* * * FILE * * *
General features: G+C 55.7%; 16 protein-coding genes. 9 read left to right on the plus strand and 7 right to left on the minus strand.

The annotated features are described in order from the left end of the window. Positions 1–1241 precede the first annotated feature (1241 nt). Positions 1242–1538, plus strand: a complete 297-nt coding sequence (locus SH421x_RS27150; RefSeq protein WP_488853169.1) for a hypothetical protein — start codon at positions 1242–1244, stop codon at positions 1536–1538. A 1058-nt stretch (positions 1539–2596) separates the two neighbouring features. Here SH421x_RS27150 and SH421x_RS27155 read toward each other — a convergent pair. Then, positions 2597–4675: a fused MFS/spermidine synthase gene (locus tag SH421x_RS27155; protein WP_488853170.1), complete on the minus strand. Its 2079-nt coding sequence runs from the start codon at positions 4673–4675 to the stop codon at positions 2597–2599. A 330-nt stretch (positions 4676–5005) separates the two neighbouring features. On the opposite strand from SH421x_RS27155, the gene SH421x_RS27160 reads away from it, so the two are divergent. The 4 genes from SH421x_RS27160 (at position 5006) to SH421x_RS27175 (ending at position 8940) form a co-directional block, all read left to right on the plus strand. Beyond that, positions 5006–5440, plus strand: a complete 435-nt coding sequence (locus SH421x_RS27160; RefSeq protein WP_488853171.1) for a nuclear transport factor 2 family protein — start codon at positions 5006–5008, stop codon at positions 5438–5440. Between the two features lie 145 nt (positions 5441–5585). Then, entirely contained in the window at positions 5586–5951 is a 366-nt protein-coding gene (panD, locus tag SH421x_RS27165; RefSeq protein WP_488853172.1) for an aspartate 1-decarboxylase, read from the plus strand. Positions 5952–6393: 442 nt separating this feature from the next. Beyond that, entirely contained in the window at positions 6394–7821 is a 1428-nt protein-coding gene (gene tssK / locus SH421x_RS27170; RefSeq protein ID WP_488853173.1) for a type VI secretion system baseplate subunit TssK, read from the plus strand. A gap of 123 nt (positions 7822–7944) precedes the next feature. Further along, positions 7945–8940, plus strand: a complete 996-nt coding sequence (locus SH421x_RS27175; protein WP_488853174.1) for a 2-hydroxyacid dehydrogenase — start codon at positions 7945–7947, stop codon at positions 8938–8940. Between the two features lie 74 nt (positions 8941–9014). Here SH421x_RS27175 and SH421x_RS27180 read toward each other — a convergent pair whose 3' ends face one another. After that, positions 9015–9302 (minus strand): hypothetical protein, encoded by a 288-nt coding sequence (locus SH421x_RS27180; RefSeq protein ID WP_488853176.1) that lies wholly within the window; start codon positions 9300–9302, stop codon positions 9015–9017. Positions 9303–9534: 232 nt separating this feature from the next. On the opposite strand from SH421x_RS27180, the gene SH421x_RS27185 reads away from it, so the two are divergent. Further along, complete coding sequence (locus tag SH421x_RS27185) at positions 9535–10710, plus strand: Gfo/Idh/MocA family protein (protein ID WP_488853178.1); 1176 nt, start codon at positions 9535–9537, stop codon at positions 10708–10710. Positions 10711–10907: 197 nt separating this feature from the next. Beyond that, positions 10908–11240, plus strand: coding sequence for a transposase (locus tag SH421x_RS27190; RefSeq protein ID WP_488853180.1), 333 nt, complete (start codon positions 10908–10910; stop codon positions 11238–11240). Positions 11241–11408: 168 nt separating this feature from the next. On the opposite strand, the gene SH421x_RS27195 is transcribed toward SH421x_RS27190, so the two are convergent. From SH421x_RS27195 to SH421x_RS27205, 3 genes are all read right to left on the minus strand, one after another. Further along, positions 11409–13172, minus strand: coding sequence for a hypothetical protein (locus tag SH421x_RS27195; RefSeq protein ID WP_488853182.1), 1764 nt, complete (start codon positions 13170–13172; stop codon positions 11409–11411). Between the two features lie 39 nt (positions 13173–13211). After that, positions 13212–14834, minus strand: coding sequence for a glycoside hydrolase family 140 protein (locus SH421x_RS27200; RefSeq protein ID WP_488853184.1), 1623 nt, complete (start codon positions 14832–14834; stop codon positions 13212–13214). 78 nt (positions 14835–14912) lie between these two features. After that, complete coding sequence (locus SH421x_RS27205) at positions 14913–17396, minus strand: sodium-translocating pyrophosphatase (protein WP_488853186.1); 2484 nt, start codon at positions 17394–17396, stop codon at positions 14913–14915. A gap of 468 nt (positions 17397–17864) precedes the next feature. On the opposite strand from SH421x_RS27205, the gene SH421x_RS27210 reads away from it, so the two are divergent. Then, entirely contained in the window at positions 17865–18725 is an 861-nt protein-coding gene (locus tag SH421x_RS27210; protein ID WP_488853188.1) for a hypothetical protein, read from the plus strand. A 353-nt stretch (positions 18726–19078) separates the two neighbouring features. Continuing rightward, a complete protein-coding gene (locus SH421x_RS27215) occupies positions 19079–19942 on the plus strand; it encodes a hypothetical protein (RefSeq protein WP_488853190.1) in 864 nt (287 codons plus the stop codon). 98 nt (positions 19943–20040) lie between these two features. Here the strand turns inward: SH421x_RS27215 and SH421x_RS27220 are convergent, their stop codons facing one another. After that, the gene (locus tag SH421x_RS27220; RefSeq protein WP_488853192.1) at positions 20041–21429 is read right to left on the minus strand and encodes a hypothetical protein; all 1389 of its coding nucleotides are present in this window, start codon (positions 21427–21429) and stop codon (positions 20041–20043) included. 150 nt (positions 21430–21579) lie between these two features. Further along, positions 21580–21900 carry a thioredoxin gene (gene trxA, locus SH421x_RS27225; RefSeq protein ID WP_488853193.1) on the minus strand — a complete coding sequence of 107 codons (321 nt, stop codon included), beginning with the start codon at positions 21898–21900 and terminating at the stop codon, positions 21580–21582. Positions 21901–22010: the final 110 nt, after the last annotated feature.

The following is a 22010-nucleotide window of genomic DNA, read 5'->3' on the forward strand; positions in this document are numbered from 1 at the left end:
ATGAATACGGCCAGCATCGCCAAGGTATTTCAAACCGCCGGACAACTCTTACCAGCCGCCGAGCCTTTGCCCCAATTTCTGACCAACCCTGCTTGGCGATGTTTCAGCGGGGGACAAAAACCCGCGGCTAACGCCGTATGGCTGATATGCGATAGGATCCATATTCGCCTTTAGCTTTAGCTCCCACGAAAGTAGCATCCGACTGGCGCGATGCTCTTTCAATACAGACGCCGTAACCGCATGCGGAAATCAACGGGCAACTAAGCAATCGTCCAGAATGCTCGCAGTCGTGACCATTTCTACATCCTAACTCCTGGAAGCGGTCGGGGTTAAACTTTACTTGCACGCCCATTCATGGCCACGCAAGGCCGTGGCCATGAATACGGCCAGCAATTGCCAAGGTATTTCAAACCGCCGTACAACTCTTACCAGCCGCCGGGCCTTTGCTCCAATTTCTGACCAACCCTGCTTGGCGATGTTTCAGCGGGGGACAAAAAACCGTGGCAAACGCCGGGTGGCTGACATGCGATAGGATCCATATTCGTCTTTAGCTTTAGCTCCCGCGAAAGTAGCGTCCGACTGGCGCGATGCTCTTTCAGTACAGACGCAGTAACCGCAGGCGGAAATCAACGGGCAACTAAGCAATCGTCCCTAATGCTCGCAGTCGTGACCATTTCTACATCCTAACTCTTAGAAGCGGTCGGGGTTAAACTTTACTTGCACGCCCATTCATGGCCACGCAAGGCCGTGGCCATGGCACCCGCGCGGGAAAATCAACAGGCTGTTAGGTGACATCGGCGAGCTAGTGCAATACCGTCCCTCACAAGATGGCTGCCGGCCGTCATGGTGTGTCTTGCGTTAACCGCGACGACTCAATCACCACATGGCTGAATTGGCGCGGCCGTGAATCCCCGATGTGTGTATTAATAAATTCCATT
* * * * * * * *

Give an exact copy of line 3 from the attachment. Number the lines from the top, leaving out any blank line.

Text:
The following is a 22010-nucleotide window of genomic DNA, read 5'->3' on the forward strand; positions in this document are numbered from 1 at the left end: